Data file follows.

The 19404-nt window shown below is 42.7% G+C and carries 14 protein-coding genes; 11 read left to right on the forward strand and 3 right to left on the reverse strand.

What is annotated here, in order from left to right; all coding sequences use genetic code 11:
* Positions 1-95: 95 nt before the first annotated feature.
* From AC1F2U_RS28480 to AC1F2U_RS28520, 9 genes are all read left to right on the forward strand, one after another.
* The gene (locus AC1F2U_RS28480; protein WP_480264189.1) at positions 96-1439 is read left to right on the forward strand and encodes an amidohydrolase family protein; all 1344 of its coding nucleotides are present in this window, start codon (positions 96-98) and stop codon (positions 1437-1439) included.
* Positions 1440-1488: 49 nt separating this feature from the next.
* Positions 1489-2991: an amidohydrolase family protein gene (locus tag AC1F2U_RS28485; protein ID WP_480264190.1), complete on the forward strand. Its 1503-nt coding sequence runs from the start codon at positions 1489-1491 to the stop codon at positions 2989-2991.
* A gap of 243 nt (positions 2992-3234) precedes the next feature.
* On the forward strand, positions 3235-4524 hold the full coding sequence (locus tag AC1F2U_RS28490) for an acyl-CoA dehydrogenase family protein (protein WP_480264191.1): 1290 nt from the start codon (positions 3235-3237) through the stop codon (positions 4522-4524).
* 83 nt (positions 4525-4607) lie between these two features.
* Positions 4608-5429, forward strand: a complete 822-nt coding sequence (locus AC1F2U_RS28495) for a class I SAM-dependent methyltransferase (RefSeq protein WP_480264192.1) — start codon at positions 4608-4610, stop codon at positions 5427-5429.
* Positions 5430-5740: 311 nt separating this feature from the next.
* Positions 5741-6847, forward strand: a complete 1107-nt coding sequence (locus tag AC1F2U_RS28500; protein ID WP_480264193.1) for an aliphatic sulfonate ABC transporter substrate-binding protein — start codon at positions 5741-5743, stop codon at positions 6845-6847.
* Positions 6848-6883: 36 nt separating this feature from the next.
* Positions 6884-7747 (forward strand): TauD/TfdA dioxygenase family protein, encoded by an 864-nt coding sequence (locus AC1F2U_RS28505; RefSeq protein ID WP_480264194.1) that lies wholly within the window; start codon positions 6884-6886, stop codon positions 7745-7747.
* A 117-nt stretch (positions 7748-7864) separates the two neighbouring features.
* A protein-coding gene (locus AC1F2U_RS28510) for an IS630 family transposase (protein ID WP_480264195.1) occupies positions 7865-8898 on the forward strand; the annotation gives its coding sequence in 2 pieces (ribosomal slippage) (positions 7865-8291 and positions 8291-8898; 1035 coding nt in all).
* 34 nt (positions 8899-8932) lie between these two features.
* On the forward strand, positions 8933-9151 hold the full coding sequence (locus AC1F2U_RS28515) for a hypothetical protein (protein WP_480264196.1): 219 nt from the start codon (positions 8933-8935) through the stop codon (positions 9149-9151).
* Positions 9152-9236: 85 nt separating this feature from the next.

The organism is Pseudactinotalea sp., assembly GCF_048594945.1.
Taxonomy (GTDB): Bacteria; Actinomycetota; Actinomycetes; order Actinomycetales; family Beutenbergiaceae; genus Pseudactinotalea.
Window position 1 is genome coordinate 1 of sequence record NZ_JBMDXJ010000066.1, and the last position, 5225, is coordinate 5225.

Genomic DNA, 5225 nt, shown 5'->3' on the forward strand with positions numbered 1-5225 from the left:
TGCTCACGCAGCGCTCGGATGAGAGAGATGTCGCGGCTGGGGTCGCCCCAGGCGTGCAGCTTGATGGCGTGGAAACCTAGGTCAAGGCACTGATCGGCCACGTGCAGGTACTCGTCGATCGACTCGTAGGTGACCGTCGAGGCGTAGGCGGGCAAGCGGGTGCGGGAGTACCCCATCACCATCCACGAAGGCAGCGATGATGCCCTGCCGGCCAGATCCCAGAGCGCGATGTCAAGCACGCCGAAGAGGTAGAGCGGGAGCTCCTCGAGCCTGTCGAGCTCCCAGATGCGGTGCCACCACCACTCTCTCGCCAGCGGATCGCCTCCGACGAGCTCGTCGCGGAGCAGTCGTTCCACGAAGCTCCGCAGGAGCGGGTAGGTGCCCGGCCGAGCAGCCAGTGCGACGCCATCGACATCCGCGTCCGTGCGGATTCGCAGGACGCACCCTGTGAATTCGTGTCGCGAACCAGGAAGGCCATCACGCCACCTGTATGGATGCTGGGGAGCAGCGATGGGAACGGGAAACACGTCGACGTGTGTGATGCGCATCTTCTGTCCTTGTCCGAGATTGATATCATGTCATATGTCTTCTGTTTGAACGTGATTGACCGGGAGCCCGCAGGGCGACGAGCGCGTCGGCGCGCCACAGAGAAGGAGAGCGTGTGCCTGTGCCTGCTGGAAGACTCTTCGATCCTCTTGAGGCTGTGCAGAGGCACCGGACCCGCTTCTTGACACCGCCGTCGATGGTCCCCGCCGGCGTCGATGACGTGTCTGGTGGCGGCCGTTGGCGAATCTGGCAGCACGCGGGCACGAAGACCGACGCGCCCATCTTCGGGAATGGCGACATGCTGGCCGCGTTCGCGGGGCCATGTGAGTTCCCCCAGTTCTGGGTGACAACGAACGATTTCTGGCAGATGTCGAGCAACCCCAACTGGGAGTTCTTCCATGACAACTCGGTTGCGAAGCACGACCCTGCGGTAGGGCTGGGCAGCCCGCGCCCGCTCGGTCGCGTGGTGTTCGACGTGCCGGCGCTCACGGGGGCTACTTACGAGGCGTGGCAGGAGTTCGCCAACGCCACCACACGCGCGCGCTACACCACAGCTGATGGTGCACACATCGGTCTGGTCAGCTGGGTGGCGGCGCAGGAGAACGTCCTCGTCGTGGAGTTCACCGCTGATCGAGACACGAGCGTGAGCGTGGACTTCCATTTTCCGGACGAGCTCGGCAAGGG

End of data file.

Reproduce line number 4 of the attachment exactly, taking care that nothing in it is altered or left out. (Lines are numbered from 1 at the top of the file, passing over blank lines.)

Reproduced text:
* From AC1F2U_RS28480 to AC1F2U_RS28520, 9 genes are all read left to right on the forward strand, one after another.